EVIDENCE – REPRESENTATIVE PROCEEDINGS –DAMAGES –
PRACTICE AND PROCEDURE – where Respondent objected to Applicant’s reliance on certain documents discovered in US proceedings – where documents tendered at end of trial and not part of particularised case – whether reliance procedurally fair in light of notice given
Competition and Consumer Act 2010 (Cth) s 82, Sch 2 ss 2, 4, 7(e), 18, 33, 54, 59(1), 259, 271, 272, 273, 274

Australian Competition and Consumer Commission v Sumo Power Pty Ltd [2021] FCA 712
COMPETITION – penalties to be imposed for admitted contraventions of the Australian Consumer Law (ACL) at Schedule 2 of the Competition and Consumer Act 2010 (Cth) – where proposed declarations precisely identify contravening conduct and include a sufficient indication of how and why that conduct is a contravention of the ACL – where the relatively small size of the contravener is material
In the period from 4 June 2018 to 31 December 2018 (the Relevant Period), the respondent, in trade or commerce: (a) engaged in conduct that was misleading , deceptive and likely to mislead or deceive in contravention of s 18(1) of the Australian Consumer Law at Schedule 2 of the Competition and Consumer Act 2010 (Cth) (the ACL.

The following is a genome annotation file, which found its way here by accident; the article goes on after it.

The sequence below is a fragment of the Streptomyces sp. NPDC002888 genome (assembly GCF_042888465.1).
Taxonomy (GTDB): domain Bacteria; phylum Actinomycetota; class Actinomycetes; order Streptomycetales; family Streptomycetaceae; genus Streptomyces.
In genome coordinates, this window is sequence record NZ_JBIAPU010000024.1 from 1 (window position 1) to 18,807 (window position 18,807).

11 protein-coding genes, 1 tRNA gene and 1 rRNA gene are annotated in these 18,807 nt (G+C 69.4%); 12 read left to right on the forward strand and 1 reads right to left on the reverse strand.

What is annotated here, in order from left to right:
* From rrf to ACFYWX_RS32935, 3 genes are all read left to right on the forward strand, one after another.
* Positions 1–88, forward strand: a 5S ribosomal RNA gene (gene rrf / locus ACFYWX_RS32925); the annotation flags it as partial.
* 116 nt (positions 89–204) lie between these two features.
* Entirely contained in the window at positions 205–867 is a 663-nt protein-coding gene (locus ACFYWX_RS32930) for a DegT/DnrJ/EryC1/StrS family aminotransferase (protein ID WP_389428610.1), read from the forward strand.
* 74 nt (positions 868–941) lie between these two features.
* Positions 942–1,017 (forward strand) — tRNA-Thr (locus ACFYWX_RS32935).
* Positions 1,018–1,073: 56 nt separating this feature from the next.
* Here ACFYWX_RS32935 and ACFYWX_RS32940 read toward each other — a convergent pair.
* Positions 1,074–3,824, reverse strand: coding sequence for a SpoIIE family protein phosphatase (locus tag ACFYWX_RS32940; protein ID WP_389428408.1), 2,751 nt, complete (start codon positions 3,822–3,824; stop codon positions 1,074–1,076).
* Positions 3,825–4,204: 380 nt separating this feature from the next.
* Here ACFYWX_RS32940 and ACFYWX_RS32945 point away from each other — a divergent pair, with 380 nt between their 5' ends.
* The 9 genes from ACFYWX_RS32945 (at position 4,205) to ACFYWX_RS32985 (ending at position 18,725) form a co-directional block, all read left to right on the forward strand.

Ali v Australian Competition and Consumer Commission [2021] FCAFC 109
CONSUMER LAW – appeal from a decision of the primary judge that the appellants were knowingly concerned in contraventions of s 18 of the Australian Consumer Law – where representations made to prospective franchisees created the overall impression that franchisor intended to charge in a particular way – where overall impression was false and misleading as to the franchisor’s intentions as to the way it would charge –whether evidence of six franchisees could be extrapolated so as to find that representation was made to all prospective franchisees – appeal dismissed